• Large tins of Milo (1.5kg): $11
  • Small tins of Milo (440g): $3.25
  • Other items of note: Horlicks, Ovaltine, Ribena, Kopiko coffee flavoured lollies, Curry Sauce, Japanese Soba Noodles, Mae Ploy Sweet Chili Sauce, Ferrero Rocher, Moon Cakes.

Details:

Khong Guan Grocery, 1308-1310 Stockton (at Broadway), San Francisco, CA 94133

Wing Scene Grocery, 898 Stockton (at Clay), San Francisco, CA 94108

AussieProducts.com

Apparently they have closed their physical storefront on Stevens Creek Boulevard in San Jose, but they still sell everything online (which is great to know, particularly if you’re not living in the Bay Area).

Sometimes, all you need to do is buy some overpriced Vita-Weets and make worms, slather them in butter and Vegemite, and make worms!

What’s great about AussieProducts.com:

  • Twisties: $4.95
  • Vitaweets: $6.95
  • Capilano Honey (340g) : $12.95
  • Tea: they have a selection of the great Aussie teas including Dilmah, Bushell’s, Lanchoo
  • Other items of note: Fantales, Aeroguard, Chicken Salt, Cottee’s Cordial, Pavlova Magic eggs, Burger Rings, Summer Rolls, Barbecue Shapes, Jaffas, Saos, Minties, Musk Sticks, Licorice Allsorts, Weet Bix, and Butter Menthols.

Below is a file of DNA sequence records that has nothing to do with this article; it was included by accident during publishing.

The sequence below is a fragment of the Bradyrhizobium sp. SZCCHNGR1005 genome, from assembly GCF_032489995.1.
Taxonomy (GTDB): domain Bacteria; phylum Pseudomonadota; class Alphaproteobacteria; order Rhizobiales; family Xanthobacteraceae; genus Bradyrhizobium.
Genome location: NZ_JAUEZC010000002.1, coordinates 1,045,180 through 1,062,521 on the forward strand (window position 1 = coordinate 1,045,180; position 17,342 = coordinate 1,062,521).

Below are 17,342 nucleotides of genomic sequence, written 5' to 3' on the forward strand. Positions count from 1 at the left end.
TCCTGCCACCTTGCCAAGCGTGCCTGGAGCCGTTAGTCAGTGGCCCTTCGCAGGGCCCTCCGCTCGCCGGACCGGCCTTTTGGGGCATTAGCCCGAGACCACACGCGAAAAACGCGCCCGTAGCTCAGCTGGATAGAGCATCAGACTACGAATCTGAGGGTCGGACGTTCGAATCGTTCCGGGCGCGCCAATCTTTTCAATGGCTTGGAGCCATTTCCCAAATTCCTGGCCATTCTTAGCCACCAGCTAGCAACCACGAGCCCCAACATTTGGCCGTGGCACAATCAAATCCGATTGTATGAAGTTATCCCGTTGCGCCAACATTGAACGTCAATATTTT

Details:

AussieProducts.com

Safeway

When I first moved to the US, my care packages from my family were always choc full of Tim Tams. In recent times, Safeway (the equivalent of Woollies) has started carrying Pepperidge Farm Tim Tams with the slogan “Australia’s favourite cookie”. The word ‘biscuit’ doesn’t have the same translation here, but the term cookie just doesn’t quite fit… TimTamSlams still rule, however.

What’s great about Safeway:

  • Tim Tams are about $4 a pack
  • They have some REALLY cheap booze. I have scored 1.5L of vodka for around $10 a few times before. You’re welcome, Australia.

Details:

145 Jackson Street, San Francisco, CA 94111

BevMo!

BevMo is short for Beverages and More, but most folks round these here parts call it BevMo. It’s cheap grog, and gets even better when they have their twice yearly 5c sale: buy one bottle for the stickered price, get a second for 5c. You can’t beat that!

What’s great about BevMo!:

  • Bundaberg Ginger Beer $7
  • Coopers Pale Ale $11
  • Jacob’s Creek Moscato $9

Details:

1301 Van Ness Avenue, San Francisco, CA 94109

525 Embarcadero, Oakland, CA 94607

Friends

It helps to build up a network of expats in the city you live in because there’s always family/friends/people coming and going. It makes a lot of sense on numerous levels, but none more so when all of the expat women request your friend’s dad to bring a whole pile of tampons when he comes to visit!

What are the items that you have missed most from your original home?

 

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  • justenjoyinglife

    You do know that the majority of foods you listed above is actually British and not Australian. Twinings Hobnobs HP Sauce??? Kopiko coffee flavoured lollies is malaysian…

    To be honest, the USA has so much more variety of foods & flavours it really doesn’t compare to Australia so I haven’t missed anything that can’t be found in the US